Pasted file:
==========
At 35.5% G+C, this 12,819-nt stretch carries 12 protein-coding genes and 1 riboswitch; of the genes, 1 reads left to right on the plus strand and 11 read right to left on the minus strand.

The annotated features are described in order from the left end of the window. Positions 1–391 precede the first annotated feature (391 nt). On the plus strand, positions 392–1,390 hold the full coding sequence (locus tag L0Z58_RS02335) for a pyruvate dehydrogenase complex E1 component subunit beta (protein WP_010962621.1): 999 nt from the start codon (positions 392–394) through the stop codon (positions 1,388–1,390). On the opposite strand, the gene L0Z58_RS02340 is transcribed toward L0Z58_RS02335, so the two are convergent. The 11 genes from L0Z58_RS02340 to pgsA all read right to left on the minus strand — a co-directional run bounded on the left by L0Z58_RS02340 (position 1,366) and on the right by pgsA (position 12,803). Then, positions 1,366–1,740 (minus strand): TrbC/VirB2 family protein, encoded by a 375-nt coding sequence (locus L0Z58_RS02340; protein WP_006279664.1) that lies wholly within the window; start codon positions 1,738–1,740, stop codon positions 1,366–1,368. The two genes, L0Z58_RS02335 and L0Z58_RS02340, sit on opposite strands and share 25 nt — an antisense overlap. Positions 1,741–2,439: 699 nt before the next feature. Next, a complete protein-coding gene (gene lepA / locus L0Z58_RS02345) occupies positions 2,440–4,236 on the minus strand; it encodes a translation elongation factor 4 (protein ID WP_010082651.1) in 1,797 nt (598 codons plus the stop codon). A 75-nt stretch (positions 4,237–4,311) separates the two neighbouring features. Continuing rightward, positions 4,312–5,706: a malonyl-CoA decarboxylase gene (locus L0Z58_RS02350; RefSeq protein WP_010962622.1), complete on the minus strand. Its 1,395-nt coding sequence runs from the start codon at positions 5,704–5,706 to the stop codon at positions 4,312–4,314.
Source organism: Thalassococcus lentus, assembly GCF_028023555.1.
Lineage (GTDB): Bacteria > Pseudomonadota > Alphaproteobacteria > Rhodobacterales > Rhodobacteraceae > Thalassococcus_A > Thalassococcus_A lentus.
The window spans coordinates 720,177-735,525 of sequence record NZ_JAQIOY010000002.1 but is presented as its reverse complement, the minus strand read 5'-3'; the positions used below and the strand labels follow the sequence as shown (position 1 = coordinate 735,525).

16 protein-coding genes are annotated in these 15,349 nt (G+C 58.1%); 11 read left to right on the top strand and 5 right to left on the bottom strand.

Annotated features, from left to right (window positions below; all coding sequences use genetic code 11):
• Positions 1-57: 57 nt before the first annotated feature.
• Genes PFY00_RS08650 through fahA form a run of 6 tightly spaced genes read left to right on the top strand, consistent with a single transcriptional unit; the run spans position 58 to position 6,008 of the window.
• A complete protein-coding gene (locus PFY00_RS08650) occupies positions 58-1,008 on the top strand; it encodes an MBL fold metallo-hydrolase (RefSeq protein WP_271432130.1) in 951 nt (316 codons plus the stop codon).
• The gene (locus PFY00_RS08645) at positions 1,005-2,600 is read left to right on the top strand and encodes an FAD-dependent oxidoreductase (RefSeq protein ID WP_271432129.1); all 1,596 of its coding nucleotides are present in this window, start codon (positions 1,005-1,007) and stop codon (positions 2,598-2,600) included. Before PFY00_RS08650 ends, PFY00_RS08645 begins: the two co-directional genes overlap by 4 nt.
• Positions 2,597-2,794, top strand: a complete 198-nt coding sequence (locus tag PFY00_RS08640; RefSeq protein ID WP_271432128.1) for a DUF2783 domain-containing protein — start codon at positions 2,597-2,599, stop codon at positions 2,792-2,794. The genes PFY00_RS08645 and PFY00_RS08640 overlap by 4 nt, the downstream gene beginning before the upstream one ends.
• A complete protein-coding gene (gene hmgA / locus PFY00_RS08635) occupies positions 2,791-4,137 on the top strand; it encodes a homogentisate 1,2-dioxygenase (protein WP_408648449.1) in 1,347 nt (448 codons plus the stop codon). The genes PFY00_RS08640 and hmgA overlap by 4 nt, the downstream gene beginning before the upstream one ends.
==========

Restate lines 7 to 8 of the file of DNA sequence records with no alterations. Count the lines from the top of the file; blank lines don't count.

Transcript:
Annotated features, from left to right (window positions below; all coding sequences use genetic code 11):
• Positions 1-57: 57 nt before the first annotated feature.